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Researcher’s footnote: Pinky promise our software is safe, allow us past your antivirus please?

An all too common line for all sorts of software.

Here’s an interesting thing I’ve noted on between my headaches, FAQ’s and service desk interactions. I stumbled onto this all too common line and thought for a moment. “Permit our software to bypass your A/V software please.”

Well sure thing. It’s probably a false positive right? The software is just there to be annoying right? What is this actually teaching people about their AV software’s effectiveness? It’s teaching them to throw it in the trash, because our use case testing is for wankers.

This I feel is part lazy and part misleading about software downloaded from the internet, especially software that comes from places where cheat engine, piracy and other MD5 hash repeating exploits can linger. If you tell people that your software package is safe no matter where it comes from, you’re not just saying they don’t need to worry about it, but they also don’t need to worry about where it came from.

The ethics involved about giving pirates access to the tools isn’t what I’m discussing here, rather that the presence of so many mobile app stores that proposed being the best like “apkpure” are just front ends for “Nuked warez.” The term is quite dated, but the problems are still quite real. Legitimate software, manipulated, re-hosted and teeming with malicious code.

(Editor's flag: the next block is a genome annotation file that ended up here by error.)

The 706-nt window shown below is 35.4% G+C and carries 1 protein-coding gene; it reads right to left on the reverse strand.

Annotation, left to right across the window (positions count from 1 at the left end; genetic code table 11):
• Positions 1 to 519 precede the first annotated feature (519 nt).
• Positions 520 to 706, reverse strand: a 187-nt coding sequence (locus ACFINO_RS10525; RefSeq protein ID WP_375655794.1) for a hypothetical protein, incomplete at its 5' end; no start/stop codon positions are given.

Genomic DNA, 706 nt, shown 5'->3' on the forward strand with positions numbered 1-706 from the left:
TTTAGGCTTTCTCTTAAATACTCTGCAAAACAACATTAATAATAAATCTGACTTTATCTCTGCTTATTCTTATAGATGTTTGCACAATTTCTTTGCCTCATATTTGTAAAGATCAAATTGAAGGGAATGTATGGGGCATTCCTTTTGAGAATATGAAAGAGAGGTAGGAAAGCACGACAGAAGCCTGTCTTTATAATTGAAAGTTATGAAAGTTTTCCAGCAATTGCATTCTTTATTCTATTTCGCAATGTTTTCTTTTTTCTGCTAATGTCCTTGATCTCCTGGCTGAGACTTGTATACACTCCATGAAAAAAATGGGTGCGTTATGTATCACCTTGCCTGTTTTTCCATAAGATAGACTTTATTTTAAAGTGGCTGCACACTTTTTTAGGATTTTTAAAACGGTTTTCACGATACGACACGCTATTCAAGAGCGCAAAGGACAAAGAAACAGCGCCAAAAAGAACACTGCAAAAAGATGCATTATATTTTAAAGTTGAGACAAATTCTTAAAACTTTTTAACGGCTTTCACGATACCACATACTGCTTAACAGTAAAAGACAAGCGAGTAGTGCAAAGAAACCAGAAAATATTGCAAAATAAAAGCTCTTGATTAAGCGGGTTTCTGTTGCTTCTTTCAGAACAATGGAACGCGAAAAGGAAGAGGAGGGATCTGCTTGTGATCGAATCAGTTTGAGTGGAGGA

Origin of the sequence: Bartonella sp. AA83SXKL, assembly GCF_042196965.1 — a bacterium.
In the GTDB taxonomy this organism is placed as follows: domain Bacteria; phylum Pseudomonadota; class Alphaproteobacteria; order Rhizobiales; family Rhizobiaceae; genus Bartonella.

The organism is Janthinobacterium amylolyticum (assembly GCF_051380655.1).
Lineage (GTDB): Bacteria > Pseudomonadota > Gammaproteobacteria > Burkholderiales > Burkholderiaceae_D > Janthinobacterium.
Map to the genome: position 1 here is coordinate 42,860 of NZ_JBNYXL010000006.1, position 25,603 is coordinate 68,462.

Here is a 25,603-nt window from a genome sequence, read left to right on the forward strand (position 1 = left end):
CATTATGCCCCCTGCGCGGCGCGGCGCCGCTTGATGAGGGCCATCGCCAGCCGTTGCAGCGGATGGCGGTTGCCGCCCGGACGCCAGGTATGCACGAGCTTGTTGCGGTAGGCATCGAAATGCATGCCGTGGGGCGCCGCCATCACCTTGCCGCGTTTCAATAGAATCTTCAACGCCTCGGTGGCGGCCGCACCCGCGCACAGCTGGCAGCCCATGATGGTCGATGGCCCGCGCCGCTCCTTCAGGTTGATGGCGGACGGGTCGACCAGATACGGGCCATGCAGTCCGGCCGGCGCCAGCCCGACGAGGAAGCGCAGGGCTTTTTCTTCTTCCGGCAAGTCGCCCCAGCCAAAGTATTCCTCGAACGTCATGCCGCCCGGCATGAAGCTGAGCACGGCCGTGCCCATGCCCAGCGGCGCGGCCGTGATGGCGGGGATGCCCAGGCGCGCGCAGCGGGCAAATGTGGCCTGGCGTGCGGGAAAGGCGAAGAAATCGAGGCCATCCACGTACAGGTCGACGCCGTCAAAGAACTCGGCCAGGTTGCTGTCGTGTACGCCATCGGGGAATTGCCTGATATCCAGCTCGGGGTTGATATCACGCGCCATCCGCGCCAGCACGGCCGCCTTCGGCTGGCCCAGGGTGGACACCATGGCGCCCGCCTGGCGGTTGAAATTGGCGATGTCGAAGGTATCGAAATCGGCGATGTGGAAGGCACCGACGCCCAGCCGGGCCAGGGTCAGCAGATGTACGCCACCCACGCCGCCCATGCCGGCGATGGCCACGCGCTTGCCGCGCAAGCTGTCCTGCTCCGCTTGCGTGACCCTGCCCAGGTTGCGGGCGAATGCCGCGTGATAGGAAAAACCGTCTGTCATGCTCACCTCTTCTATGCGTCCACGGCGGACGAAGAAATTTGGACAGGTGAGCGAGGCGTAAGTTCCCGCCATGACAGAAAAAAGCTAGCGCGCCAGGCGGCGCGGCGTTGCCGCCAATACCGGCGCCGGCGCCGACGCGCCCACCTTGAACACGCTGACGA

In short, the problem is

1. The myth that AV software/endpoint protection is a nuisance that serves no purpose.

2. Users won’t know the risks involved with downloading ‘Nuked Warez’ software from untrusted sources.

Over the years this risk has been offset to every other party, from chrome’s warnings on unknown software to google’s developer source option. This kind of instruction may in fact give people a green light to ignore all of that. It’s frankly embarrassing. So what do we do?

A shift from “trust this thing always” to “make sure it came from the app store/this webpage/our trusted vendors” is all that needs to be said. This small tweak can change people’s minds in a big way.

Web security blogger, Lifelong IT learner, Community first